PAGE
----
Being a conscientious registered nurse in charge of the care of inpatients develops observational skills. The acute psychiatric units where I worked were dangerous places. Our attempts to avoid over-medicating patients to help rehabilitate them for social reentry entailed daily risks to our own personal safety. I worked in environments which were very different from the stereotypical psychiatric ward portrayed in fictional movies. Patients walking the edge of their psychoses can have sudden outbursts of violence, usually directed at staff. My work in a residential hospice also required intense observation to prevent dying patients from experiencing unnecessary pain and isolation.
Now that I am retired, I still watch human behavior with the same intensity. Poor Peter listens to my ongoing clinical assessments as I drive or when we are just walking in public spaces. I am grateful that he often asks challenging questions about my spontaneous critiques of certain interactions and behaviors. I edit and maintain many of my thoughts in silence.
We agree fully in one observation of urban humanity here in Greater Boston. "Sorry", whether expressed verbally or gestured/mimed from a car window, is the new "F**k you."
Waiting on a subway platform is a good place to observe this. When the train pulls in and the doors open, inevitably someone will aggressively push into the car with no regard to anyone exiting or entering. That person often will utter "Sorry." in the process of elbowing and pushing. The same individual usually rushes to a handicap/elderly seat and immediately stares at his/her phone with earplugs inserted. I have been coaching Peter, who relies on a cane, on methods of getting the attention of these passive-aggressive airheads. An antidote for rude stupidity is a loud observation of it to the air of the train car.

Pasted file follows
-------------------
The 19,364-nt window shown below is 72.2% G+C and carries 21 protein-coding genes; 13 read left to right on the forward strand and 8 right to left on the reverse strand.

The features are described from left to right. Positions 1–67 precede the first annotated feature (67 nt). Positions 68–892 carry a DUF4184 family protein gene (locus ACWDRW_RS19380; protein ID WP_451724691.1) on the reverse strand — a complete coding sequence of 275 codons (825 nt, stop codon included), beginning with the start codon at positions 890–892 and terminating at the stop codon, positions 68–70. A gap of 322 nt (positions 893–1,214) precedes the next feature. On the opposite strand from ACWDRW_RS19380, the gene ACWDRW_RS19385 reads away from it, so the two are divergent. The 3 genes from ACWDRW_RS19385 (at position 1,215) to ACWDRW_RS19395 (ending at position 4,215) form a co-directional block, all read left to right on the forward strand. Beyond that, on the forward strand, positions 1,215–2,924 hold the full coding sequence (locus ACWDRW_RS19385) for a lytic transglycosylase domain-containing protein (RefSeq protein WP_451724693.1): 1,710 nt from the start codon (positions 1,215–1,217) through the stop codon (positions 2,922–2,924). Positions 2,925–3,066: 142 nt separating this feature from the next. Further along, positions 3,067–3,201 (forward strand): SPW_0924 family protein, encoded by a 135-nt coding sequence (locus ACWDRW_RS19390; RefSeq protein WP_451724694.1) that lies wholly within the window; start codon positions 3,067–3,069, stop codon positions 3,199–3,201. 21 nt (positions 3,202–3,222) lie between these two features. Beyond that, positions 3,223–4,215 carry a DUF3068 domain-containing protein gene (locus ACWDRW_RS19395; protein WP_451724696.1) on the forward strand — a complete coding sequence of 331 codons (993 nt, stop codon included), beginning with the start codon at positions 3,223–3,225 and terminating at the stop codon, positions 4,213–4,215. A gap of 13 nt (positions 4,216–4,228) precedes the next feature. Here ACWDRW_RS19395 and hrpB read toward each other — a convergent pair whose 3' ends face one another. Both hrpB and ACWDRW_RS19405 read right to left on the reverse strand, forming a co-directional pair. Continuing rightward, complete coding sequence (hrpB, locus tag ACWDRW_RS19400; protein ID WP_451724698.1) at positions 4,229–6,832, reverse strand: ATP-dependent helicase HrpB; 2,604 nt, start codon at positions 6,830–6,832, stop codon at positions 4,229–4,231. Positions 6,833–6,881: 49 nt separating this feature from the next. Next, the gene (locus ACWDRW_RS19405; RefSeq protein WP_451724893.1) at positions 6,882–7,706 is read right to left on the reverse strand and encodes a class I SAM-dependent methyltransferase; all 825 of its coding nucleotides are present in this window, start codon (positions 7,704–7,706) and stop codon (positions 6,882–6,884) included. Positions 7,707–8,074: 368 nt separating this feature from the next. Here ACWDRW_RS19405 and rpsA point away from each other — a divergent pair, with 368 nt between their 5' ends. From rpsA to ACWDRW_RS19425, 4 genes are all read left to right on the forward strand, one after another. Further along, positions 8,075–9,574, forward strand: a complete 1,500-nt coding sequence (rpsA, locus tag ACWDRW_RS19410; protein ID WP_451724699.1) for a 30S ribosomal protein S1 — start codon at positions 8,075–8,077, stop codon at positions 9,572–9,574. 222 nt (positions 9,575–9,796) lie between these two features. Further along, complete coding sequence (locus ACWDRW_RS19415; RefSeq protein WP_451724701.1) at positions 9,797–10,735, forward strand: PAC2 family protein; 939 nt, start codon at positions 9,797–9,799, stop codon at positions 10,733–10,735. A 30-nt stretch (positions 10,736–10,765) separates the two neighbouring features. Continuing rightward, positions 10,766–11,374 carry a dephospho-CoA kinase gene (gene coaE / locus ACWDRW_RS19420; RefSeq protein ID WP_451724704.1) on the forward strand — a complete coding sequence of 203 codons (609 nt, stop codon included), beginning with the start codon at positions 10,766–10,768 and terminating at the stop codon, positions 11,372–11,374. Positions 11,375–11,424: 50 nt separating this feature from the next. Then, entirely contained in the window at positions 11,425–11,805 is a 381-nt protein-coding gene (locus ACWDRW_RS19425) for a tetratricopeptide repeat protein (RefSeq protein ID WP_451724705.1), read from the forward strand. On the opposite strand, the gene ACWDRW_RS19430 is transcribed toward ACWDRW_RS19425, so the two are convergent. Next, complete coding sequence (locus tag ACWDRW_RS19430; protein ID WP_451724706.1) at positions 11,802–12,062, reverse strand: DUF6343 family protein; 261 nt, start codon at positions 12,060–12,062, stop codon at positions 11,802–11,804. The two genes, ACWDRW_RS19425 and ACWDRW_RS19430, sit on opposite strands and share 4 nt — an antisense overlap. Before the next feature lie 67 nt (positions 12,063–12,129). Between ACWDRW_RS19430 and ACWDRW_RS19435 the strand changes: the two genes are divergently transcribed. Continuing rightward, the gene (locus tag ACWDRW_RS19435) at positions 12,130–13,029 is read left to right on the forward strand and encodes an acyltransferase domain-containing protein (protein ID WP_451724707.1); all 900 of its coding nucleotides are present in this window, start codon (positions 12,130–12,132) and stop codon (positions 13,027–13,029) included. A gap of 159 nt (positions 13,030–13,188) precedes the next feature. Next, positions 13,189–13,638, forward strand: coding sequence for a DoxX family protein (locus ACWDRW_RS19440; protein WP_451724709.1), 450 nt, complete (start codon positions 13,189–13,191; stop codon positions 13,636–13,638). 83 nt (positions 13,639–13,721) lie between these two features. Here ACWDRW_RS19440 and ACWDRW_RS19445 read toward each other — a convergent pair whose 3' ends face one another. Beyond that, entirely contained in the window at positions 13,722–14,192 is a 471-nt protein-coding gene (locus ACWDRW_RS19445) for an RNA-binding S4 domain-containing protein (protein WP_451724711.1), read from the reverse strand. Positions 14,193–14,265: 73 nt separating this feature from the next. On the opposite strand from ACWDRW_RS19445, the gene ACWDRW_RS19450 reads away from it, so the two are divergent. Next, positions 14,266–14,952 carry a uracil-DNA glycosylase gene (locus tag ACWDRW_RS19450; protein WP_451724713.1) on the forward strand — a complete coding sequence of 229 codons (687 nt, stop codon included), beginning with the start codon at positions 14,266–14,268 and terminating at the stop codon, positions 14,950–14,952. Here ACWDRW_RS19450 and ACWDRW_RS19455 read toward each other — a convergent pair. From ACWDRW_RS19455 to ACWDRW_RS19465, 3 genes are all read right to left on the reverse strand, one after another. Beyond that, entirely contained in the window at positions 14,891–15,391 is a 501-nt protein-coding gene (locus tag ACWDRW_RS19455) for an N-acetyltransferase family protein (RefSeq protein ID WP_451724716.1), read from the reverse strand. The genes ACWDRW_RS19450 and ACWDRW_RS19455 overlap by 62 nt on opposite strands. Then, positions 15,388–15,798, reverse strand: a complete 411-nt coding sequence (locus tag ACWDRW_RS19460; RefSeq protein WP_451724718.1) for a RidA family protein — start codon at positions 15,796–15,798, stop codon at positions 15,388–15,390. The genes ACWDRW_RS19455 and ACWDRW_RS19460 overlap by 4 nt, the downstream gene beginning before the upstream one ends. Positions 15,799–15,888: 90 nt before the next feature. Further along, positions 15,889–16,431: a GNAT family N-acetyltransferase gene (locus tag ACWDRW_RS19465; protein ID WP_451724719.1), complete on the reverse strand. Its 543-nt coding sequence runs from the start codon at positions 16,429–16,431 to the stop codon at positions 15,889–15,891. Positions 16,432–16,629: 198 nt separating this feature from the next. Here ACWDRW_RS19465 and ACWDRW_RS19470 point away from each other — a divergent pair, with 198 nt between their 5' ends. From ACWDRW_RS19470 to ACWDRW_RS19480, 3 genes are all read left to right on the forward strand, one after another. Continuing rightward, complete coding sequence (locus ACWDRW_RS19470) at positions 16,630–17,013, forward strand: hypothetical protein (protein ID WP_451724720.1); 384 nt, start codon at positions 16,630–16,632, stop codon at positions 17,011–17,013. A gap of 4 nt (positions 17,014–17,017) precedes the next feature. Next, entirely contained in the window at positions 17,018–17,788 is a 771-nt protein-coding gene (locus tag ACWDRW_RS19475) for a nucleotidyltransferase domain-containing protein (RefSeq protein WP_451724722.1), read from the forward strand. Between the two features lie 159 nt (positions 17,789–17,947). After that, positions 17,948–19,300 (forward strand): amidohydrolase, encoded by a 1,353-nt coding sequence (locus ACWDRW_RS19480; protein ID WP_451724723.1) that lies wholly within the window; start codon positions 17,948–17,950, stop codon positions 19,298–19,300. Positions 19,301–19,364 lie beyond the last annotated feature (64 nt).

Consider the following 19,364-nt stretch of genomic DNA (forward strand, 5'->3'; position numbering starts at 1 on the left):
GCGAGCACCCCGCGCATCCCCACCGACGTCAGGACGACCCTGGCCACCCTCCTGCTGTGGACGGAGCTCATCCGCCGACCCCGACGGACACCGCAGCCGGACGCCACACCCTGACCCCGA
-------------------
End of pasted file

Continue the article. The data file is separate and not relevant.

Driving is the ultimate laboratory for testing my theory. So far, the evidence supports my premise fully. Intersections are reliable sites where you can find the "Sorry." move which really means "I know I cut you off, and I'm letting you know that I know you noticed." This is the wave and smile response of the offending driver, who sometimes mouths "Sorry" as they are doing their offensive maneuver. Sometimes it is simply a cheery wave as they proceed in front of you after cutting you off without a turn signal on the highway.
Yesterday I was walking briskly to an empty self-check lane in the supermarket. A middle-aged man with an empty cart saw me approaching and immediately pushed his cart rapidly to the entrance of the check-out lane. And stopped. He had nothing to check out. He nervously mumbled "Sorry." and pretended for a second to look at a display of women's gossip mags by the check-out before rapidly skittering away with his empty cart. I have no idea what triggered this passive aggression. Was it the dozen eggs in my right hand? My wardrobe? My height? My eyeglasses? My facial hair? My pace?
The problem with these dysfunctional discourtesies is simple in an ever-more-crowded world. It diminishes us as a social species. Each passive-aggressive move is another affirmation that we are each becoming less significant to each other as human beings. It doesn't take genius to figure out where that will eventually lead.